3 Lessons and 2 Tips is a series of interviews in which some of my favorite people (and probably some of yours) share three lessons they’ve learned by being married, plus two tips for single people.
This edition features Chris Donatto, who “has dreadlocks and a beard,” said his wife, Erika. “That’s really the most important thing about him.”
Except, she added, “he’s also a husband, a father, youth minister, and Adore missionary. And Batman. Yes, he’s Batman.” And Chris — ahem, Batman — is gracious today to share three lessons and two tips:
In 2011, only five weeks before the end of what had been a difficult semester of grad school, I pined for finals week. Being in that place reminded me of what it feels like to aim for the finish line on a dragon boat.
Several springs ago, I spent a season on a dragon boat team and a day competing in the Tampa Bay Dragon Boat Races. It is an art to paddle in sync with 19 other people, which you must do in order to stay on course. It is exhilarating. And exhausting.
The easy part — once you’ve trained — is starting strong. The hard part is staying strong for the rest of the race. Your job is to throw your arm into the air and put the paddle back into the water, over and over, in unison with your teammates. You get splashed and you get blisters. Sometimes your whole body hurts.
Save the date, Philly (and if you don’t live there, please send this to a friend who does!): I’ll speak about practicing chastity in a culture that calls it crazy at 7:30 p.m. April 15 (a Friday).
The Theology on Tap-style event, hosted by Generation Life, will be held at the Knights of Columbus hall at 110 West Market St. in West Chester, PA.
One day I will look my future husband in the face and say it: “Please don’t accept me as I am.” I turned 30 before I decided that I would do this — a decision that Timothy Keller helped me make.
In his book The Meaning of Marriage, Keller dissects, in part, the prevalent urge to resist relationships with people who won’t accept us as we are, whose involvement with us could disrupt the habits we established before we met.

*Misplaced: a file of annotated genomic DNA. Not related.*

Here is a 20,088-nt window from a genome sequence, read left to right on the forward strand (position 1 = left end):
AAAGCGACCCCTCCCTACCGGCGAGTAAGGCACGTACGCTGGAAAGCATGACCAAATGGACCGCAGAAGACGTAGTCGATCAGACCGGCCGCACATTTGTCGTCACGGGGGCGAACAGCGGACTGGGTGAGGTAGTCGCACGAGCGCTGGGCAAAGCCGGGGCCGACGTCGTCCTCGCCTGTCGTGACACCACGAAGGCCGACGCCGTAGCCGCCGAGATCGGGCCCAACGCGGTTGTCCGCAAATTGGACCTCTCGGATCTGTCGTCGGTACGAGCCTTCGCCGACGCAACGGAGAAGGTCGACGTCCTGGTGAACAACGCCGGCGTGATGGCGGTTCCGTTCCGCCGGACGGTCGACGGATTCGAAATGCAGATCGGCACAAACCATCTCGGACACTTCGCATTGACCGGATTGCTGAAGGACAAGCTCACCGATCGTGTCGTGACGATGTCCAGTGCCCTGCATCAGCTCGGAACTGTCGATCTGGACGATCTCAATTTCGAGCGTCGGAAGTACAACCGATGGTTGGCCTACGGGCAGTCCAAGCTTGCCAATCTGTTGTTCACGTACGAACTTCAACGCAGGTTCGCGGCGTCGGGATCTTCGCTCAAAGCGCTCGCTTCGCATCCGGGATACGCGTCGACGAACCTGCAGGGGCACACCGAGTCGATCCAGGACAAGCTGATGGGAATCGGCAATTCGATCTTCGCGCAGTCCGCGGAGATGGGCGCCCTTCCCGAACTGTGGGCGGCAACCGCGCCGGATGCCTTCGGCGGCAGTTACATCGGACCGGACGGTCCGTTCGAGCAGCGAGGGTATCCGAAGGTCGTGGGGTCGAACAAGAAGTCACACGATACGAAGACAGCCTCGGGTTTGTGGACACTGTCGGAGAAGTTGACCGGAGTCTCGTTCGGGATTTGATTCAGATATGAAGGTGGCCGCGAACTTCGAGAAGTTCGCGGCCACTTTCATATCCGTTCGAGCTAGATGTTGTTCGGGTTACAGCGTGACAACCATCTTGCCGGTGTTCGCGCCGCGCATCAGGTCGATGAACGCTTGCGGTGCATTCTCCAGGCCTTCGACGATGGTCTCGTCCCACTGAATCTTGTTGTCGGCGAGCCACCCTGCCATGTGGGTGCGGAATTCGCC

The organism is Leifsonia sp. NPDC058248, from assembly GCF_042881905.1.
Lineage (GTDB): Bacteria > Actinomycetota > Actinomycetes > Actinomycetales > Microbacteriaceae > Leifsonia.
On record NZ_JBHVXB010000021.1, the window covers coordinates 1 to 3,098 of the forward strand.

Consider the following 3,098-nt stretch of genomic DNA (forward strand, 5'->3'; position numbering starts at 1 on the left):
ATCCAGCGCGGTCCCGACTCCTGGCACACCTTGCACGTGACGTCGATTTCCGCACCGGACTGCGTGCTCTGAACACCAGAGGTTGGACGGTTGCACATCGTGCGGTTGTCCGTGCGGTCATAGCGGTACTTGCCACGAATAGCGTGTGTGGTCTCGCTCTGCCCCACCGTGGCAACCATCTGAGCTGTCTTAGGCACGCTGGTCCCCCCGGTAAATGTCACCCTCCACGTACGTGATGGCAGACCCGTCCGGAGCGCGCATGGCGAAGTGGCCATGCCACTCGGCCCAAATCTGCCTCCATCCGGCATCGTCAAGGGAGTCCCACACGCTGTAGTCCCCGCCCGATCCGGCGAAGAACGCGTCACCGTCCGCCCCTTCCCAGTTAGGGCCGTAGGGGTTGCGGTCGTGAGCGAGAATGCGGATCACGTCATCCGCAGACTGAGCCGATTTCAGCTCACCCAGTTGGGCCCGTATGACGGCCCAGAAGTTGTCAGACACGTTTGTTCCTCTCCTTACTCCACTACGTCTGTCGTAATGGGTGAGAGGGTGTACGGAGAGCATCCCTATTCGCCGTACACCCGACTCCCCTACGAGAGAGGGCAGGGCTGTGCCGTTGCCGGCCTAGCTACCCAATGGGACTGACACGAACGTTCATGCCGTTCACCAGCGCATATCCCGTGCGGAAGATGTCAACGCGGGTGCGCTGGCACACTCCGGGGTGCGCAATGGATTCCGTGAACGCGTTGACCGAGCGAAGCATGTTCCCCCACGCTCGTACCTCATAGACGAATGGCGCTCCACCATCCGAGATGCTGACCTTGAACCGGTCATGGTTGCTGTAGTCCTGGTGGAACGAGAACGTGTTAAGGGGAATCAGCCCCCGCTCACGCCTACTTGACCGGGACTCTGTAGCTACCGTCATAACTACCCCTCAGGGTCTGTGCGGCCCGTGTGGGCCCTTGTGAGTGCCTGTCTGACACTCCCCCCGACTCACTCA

The quest then is for a spouse who doesn’t just choose and love you as you are, but whose relationship with you doesn’t change you.
Which makes little sense for us who are Catholic, because we believe that marriage, like all vocations, should change us — we’re supposed to be holier at the end than we were at the beginning, because of grace and each other. We’re supposed to be committed to each other’s sainthood, not to maintenance of each other’s status quo.
As a colleague and I crossed the parking lot at the Port Richey bureau of the Tampa Bay Times, he pointed at the bumper sticker on my car’s rear windshield.
He read it aloud: “Chastity is for lovers.” He furrowed his brow and tilted his head, perplexed by what he had read. “How can chastity be for lovers if it means you can’t have sex?” he asked. What I said surprised him:
I explained why, what chastity is, and how it differs from abstinence in a column I wrote last year for the Tampa Bay Times. Today, I invite you to do two things:
- Read the column (even as a refresher if you’ve read it before).
- Share it via social media — we all know somebody who needs to hear this message.
Click here to read and share the column. Grateful!